Kevin Neeld — Hockey Training, Sports Performance, & Sports Science

The Front Plank

On Monday, I wrote about why the core should be trained for stability and to resist movement, opposed to cause it.  One of the most fundamental core stability exercises is the front plank.  

The front plank is such a simple exercise that I think its merit is often overlooked.  In my opinion, planking is essential to any core stability program.  Beginners should use this as one of their main exercises; advanced athletes should still include a set or two as part of their warm-up.  There are more than enough variations to keep athletes progressing through this.  

Coach your athletes to brace their stomachs as if someone was going to kick them…and then kick them.  I know what you’re thinking, but it’s the only way they’ll learn.  If your an athlete and you don’t train in a team setting, I’m sure you can find someone at the gym that will be willing to help you out here.  It is also important to keep the hips level with the shoulders and the eyes looking straight down.  Three sets of 15 second holds is a great place to start with this exercise.  Progress to holding for 30 seconds, and then begin to add an external load or lift one leg up.  This can also be done on the ice, which steps up the intensity a bit as the players have to stabilize against the added weight of the equipment and keep their feet or forearms from slipping.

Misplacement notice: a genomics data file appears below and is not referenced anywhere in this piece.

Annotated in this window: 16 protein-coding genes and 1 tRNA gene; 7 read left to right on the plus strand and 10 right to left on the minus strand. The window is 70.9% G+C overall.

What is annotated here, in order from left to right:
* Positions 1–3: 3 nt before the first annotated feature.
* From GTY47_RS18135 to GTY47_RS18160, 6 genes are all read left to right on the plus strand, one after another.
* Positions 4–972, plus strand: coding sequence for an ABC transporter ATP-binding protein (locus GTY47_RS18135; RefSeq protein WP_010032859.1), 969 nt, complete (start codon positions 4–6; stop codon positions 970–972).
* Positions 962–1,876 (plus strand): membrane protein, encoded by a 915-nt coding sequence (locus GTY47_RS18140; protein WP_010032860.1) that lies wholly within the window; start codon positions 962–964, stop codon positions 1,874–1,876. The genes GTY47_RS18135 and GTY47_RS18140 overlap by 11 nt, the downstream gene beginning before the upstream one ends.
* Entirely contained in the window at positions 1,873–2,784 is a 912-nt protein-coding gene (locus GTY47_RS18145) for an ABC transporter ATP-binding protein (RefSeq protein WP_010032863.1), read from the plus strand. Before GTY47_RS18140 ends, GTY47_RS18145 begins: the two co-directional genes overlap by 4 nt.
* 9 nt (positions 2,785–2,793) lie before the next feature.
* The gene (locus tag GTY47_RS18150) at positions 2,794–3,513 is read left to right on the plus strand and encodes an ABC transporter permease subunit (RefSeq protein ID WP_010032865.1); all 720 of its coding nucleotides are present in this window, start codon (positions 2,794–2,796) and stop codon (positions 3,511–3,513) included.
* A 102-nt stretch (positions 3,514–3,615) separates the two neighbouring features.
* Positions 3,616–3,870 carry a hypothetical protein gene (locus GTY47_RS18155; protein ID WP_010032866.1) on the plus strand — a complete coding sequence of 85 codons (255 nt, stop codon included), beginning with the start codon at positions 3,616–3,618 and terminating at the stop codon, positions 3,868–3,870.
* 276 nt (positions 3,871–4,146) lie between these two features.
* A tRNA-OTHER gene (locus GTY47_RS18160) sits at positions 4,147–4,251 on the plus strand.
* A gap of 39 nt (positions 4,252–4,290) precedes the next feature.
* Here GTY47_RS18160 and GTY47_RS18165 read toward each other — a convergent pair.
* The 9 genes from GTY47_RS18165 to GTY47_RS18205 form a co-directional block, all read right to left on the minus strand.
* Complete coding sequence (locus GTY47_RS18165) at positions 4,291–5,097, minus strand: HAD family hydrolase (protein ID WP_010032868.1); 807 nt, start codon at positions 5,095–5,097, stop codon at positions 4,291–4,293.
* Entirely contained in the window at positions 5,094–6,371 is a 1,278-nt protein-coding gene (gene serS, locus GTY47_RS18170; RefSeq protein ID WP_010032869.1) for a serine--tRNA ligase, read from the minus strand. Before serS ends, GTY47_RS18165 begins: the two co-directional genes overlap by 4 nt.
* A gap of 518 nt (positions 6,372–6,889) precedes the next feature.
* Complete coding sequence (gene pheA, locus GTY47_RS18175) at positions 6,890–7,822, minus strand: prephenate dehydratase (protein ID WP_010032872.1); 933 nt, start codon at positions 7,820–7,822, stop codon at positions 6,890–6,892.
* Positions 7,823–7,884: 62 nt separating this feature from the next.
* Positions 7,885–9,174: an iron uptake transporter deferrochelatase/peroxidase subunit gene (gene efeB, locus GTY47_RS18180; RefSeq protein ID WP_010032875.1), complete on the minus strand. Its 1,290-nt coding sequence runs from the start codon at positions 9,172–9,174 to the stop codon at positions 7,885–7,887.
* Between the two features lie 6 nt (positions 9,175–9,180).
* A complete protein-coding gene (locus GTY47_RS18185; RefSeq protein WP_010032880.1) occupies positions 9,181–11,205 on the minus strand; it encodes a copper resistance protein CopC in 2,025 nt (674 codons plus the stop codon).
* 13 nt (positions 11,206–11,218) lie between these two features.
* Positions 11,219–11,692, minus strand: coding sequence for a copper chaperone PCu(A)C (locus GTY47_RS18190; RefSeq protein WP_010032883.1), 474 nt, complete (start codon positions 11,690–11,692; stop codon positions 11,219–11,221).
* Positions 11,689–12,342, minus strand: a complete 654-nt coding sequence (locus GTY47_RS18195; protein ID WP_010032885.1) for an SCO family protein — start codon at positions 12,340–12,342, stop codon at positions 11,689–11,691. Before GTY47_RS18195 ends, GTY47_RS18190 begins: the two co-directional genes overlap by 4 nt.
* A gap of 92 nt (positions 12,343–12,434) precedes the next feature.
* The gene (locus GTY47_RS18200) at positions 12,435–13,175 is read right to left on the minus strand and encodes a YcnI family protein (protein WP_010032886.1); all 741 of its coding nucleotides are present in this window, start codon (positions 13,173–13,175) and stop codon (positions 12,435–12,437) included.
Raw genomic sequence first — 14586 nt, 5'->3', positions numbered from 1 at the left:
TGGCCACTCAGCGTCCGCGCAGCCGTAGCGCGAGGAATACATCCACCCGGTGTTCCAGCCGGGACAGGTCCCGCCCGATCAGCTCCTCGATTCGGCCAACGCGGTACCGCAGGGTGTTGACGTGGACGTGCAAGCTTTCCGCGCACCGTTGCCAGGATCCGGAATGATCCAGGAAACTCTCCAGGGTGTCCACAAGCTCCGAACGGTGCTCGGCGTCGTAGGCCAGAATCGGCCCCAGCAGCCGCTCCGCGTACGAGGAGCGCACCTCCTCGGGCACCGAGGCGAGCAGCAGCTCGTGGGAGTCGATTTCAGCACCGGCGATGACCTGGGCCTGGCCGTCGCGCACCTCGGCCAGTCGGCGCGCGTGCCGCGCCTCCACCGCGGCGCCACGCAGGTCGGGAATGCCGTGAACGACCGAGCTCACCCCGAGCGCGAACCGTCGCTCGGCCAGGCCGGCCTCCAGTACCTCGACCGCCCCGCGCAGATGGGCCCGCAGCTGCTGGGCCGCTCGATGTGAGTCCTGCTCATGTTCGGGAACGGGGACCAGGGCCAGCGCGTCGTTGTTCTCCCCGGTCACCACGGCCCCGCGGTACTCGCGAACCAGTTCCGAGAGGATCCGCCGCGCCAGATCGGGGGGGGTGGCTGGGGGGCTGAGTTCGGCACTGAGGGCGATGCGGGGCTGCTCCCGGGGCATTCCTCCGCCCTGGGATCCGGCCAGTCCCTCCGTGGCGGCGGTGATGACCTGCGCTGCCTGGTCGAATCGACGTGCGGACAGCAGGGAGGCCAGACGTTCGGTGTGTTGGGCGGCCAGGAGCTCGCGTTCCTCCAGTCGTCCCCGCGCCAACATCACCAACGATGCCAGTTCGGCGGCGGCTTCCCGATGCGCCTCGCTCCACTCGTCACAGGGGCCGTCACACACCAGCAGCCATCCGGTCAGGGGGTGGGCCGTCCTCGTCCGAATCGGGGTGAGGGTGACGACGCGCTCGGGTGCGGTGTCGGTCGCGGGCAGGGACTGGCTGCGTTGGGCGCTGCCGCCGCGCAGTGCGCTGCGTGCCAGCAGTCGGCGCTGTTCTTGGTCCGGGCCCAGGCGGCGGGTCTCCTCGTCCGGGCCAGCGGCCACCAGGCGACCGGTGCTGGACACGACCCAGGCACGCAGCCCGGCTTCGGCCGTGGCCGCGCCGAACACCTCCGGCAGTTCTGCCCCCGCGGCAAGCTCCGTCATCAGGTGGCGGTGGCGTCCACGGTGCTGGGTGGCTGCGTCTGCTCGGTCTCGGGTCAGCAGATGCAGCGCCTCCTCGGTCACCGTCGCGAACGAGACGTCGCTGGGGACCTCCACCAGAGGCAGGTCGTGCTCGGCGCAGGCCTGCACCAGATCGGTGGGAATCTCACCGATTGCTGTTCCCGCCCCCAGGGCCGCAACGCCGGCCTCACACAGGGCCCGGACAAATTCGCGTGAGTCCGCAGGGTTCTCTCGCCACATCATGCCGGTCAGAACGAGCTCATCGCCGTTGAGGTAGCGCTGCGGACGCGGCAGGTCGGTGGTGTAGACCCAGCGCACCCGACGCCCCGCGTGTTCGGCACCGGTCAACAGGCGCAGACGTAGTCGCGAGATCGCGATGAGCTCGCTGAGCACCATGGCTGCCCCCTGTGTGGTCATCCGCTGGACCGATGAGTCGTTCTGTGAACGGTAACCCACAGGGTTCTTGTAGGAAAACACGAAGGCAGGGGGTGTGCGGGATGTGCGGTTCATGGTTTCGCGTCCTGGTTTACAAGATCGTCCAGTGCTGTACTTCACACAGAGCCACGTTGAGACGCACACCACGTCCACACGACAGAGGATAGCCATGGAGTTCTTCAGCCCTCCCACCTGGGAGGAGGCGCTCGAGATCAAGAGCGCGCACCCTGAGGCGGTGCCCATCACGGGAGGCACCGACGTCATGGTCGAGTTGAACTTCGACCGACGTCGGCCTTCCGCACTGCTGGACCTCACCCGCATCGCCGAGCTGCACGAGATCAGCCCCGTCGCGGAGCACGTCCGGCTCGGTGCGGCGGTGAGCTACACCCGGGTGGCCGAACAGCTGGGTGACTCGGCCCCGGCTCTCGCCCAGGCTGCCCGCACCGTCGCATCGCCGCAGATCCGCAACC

Till next time… 


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Kevin Neeld

Kevin Neeld Knows Hockey

Kevin has rapidly established himself as a leader in the field of physical preparation and sports science for ice hockey. He is currently the Head Performance Coach for the Boston Bruins, where he oversees all aspects of designing and implementing the team’s performance training program, as well as monitoring the players’ performance, workload and recovery. Prior to Boston, Kevin spent 2 years as an Assistant Strength and Conditioning Coach for the San Jose Sharks after serving as the Director of Performance at Endeavor Sports Performance in Pitman, NJ. He also spent 5 years as a Strength and Conditioning Coach with USA Hockey’s Women’s Olympic Hockey Team, and has been an invited speaker at conferences hosted by the NHL, NSCA, and USA Hockey.